“What would it be like if you added one word to your stated ministry goal to multiply home groups?”
“What is the word?” he asked.
“Sustainable” I ventured. “To multiply sustainable home groups. Or,” I continued, “To multiply relationally healthy home groups” or “To multiply soul rested home groups.”
Zack speaking to Pastors and Ministry leaders in Portland Oregon, March 2016.
This two-part audio series “Searching for Greatness in Ministry,” is taken from Zack’s recent visit with pastors and ministry leaders who participate in the Spurgeon Fellowship in Portland, Oregon. Out of his daily life in local pastoral ministry, Zack seeks to encourage us in our common vocation in Jesus.
Part 1: What do you want Jesus to do for you? (begins at the 40 minute 20 second mark)
Part 2: What is the greatest thing you can do in ministry?
Anyone who thinks that they’ve understood the divine scriptures or any part of them, but cannot by this understanding build up that double love of God and neighbor has not yet succeeded in understanding them. (Augustine, On Christian Teaching, 27)
Windshield Wipers and the Bible
My windshield wipers took a broad sweep over the windshield, and would clear off broad sections of water. But with every back and forth of the wiper blades, a patch of water was left untouched right in front of my sightlines. No matter how vigorously the wipers moved and no matter how broad sweeping their efforts, an obstacle was left in front of my eyes and I simply could not see clearly. For all of the swooshing back and forth, back and forth, driving was difficult. The problem I discovered was a small piece of stem from a plant of some kind. The small stem was trapped beneath the wiper blades. Until I could remove that stem, it wouldn’t matter how active or noisy my blades became. Clarity would not come without stopping the truck, stepping out, getting wet and taking care of that stem.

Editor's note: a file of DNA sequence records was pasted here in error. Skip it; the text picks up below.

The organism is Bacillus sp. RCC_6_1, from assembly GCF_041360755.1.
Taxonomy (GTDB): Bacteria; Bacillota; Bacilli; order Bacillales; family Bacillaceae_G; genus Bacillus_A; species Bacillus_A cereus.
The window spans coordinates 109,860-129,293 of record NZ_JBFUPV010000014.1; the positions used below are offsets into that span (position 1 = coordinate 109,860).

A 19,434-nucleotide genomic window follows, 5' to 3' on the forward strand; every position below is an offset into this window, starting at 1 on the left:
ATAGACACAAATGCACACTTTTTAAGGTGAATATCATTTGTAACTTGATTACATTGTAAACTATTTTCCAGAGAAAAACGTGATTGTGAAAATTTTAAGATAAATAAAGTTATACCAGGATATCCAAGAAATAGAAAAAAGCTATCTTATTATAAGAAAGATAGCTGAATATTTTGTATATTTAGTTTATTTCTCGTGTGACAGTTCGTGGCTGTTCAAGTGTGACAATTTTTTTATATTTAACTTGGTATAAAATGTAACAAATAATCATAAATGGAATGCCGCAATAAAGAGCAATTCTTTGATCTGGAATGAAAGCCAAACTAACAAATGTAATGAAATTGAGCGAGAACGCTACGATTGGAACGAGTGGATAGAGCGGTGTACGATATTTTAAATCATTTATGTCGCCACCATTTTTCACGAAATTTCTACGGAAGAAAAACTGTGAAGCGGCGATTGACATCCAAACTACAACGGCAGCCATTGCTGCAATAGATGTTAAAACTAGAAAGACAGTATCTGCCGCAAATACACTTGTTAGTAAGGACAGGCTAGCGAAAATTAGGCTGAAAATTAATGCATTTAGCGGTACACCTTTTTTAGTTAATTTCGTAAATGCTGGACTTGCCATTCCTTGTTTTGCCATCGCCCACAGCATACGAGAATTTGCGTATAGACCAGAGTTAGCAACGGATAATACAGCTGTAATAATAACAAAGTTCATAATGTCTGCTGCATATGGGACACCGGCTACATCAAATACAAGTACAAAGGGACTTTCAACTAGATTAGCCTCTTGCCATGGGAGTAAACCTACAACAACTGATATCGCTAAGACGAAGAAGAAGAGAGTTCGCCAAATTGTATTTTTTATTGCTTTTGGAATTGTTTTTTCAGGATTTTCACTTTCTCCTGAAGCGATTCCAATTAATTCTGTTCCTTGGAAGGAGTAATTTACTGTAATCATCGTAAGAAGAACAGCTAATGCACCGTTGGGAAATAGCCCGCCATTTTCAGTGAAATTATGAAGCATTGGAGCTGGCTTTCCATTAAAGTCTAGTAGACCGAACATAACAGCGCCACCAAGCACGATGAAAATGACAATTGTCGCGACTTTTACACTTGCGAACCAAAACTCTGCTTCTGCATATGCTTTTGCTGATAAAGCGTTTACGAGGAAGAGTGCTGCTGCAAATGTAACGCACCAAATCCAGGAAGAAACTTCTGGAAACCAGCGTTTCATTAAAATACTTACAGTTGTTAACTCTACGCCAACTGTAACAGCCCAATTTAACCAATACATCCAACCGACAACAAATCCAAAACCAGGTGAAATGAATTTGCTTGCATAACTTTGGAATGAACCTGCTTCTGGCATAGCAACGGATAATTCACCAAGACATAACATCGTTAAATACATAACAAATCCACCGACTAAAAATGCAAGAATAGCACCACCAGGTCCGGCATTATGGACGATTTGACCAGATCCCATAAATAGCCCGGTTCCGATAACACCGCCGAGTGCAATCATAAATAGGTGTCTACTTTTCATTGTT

Oftentimes our use of the Bible is like this. For all of our effort and activity with it, we leave others and ourselves without the sight of what we need and unable to drive our lives safely. We take the Bible up but we do not recognize that we are missing something—and that something has to be dealt with in order for the Bible to work as it is meant to in our lives. The thing with which we must deal in order for the Bible to clear our sightlines is love. Like windshield wiper blades that cannot do their proper work unless small plant stems are recognized and dealt with, so our Bible reading will not do its proper work unless love is recognized and dealt with. The only difference is that for wiper blades we must remove the stems. With our Bible reading we must hold on to love. We are prone to read the Bible without love. No wonder we can hardly see and only poorly drive when it comes to how we treat God and each other with the Bible. Something other than love keeps getting in our way.
Jesus, Double Love and Our Complaint about the Old Testament God